Type I and Type II Errors and Repeated-Measures ANOVAs

Many researchers discuss the results of their fully repeated measures ANOVAs in such a way that it appears they have discovered Ultimate Truth. Stated differently, the language used in many research reports causes us to feel as if sample statistics and the results of inferential tests are being reified into population parameters and definitive claims.

You need to remember that the result of any F-test might be a Type I error (if the null hypothesis is rejected) or a Type II error (if the null hypothesis is retained). This is true even if the nine-step version of hypothesis testing is used, and even if attention is paid to all relevant underlying assumptions, and even if the data are collected inj an unbiased fashion with valid and reliable measuring instruments from probability samples characterized by zero attrition, and even if all other good things are done so the study is sound. Simply stated, inferential error is always possible whenever a null hypothesis is tested.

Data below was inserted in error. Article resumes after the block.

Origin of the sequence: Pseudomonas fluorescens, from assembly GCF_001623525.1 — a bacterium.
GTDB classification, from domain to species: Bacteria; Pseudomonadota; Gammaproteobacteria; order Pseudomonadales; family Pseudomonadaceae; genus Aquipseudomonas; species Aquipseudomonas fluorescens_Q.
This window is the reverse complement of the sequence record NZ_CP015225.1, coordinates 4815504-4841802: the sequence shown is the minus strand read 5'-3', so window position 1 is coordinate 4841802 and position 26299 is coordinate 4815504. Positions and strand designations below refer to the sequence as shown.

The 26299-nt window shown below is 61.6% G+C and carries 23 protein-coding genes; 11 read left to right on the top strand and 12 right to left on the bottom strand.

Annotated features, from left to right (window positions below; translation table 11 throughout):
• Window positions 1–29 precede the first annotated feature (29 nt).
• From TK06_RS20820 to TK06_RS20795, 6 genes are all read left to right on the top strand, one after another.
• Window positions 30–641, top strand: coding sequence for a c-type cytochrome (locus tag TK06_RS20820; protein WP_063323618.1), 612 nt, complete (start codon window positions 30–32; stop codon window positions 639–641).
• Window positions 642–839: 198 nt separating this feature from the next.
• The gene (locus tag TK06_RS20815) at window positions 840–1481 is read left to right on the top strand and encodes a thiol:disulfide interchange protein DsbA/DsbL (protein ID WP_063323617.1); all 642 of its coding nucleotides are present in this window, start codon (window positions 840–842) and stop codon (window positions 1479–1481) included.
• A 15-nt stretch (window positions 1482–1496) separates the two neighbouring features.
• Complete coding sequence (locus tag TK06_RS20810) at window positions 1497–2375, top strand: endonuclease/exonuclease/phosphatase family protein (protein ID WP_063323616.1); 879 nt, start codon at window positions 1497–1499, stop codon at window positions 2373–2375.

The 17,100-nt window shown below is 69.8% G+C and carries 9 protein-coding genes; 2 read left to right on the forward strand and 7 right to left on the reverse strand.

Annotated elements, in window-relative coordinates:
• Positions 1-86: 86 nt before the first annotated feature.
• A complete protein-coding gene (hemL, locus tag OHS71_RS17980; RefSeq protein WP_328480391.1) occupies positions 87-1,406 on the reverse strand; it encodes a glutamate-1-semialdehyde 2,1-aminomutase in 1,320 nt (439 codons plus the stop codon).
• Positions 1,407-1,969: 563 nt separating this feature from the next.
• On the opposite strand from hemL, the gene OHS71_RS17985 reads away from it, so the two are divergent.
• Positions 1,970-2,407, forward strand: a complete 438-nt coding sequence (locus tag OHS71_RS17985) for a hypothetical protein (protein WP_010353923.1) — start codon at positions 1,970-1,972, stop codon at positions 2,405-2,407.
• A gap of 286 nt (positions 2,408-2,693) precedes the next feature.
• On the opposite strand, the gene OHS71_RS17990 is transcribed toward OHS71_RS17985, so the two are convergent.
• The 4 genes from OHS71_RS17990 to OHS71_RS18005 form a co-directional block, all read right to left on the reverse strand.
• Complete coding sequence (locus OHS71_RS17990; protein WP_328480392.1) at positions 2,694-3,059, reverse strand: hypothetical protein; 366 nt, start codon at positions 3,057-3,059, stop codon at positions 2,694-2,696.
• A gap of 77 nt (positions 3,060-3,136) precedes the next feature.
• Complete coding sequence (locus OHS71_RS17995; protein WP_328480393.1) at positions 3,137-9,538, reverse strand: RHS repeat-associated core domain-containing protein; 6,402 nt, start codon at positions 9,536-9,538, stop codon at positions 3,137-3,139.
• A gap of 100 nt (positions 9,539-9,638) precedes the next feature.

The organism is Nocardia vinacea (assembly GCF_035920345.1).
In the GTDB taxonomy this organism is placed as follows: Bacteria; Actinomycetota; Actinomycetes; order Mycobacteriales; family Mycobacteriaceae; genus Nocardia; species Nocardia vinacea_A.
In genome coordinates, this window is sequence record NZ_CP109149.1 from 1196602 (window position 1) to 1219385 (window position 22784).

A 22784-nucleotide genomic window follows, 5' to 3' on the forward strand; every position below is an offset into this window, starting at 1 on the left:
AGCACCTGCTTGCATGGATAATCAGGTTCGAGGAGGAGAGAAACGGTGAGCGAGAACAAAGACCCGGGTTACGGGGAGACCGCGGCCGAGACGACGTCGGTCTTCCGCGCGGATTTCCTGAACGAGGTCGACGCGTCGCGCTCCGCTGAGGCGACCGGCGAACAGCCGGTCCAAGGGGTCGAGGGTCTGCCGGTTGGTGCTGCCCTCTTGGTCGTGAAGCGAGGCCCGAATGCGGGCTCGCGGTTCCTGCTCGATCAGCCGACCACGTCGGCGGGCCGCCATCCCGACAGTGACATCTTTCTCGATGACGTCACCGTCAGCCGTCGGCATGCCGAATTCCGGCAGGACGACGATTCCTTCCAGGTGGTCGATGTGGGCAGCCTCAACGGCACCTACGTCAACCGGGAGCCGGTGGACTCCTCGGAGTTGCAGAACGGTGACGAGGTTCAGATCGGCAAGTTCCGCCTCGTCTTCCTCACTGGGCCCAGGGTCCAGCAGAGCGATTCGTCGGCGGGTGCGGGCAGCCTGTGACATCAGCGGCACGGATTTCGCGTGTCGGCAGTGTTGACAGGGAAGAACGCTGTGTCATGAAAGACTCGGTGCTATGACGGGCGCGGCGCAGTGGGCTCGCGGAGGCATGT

(From Chapter 14, p. 376)

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Schuyler W. Huck
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